• Updated 2023-07-12: Hello, Guest! Welcome back, and be sure to check out this follow-up post about our outage a week or so ago.

Macintosh SE stuck in reboot loop


Well-known member
Tried it, I get the flashing icon. Same with just the HDD connected. But it can't boot off it. The reboot behaviour only starts when it attempts to boot from the floppy. My assumption is that it is rather boot process related. But can confirm as I have no other device to boot off.

Have you tried it with the floppy drive installed, but no floppy disk in the drive? Or a blank disk or a non-Mac disk?

My first guess would be a power supply problem, specifically with 12V. As soon as the floppy drive tries to spin the disk or move the stepper motor, it will draw more power from 12V. If there's a problem with the PSU then it might drop out of regulation and affect the 5V supply as well, causing the computer to reboot. This could all happen so quickly that you wouldn't see it when watching the supplies with a meter - you'd need to capture it on a scope.


Yes, it doesn't matter what disk I insert. As soon as it accesses it, the Mac reboots.

The 12V rail seems a bit weak. I have ordered in these 330uf 240 Volt capacitors that are still the old ones in the power supply and will replace them as well.


The good news first, I got a working Macintosh SE booting from its old interal harddrive! Persistence paid off :).

I went ahead and replaced the two remaining capacitors in the power supply. But that did not change anything. The next thing was recapping the whole mainboard. If I remember correctly there are only 13 capacitors - so its not the biggest job. After that the Mac went a lot quicker to the screen with the Disk Icon. But still would just reboot as soons as I insert a floppy.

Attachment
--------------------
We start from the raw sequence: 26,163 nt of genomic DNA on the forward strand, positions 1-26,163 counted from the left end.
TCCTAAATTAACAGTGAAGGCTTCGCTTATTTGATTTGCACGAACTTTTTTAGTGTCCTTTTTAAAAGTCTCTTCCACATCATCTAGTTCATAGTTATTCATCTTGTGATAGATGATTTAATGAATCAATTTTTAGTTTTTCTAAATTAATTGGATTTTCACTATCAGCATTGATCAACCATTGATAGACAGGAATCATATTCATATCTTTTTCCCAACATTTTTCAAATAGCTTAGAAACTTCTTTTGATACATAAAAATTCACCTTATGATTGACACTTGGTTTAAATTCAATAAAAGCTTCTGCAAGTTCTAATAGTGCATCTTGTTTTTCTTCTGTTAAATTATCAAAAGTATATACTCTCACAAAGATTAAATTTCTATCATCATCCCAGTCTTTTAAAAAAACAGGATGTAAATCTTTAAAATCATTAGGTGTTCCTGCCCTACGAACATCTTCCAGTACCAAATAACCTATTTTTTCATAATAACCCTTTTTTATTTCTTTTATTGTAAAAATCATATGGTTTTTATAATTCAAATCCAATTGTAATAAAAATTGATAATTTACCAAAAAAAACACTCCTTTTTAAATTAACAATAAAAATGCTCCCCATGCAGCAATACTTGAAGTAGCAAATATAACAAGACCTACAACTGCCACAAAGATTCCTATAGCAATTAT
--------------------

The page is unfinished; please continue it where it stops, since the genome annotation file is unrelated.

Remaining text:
So out of options I started to have a look again at the analog board and noticed one capacitor close to the logic board power connector, that was not in good shape. I replaced it and it also did not solve a thing. Instead the Mac was now stuck on a garbled screen.

As a last resort I had a look at the analog board and all the solder joints. Especially those for the socket that connect with the logic board. Wearing my mangifying glasses I noticed that the two outer pins (towards the screen side) got some corrosion from the leaky capacitor. I guess the Mac was stored for a long time on its side and acid made its way to it. I cleaned up these joints (one highly corroded) and resoldered them.

Boom, the floppy drive made noises it never made before. But now it seems it got mechanically stuck. Likely I got something wrong at re-assembly when I serviced it. So I hooked up the relubed and originally seized harddrive. To my surprise, after some seemlingly endless seeking back and forth, I got a happy Mac! It booted right away to the desktop and revealed the contents of the ancient drive. It still on system 6.07(?) and got a bit of Clarisworks and Office on it. The documents I found were created in 1995.

Now I am back on the floppy, the famous eject gear stripped and the resin printer behind is producing new ones as I type. In about an hour I can finally put it all back together.

It could have been easier. But I got a Mac with a dead screen and seized hard drive for free - saved at the tip. Now I have a fully recapped working machine that will be reliable for decades to come.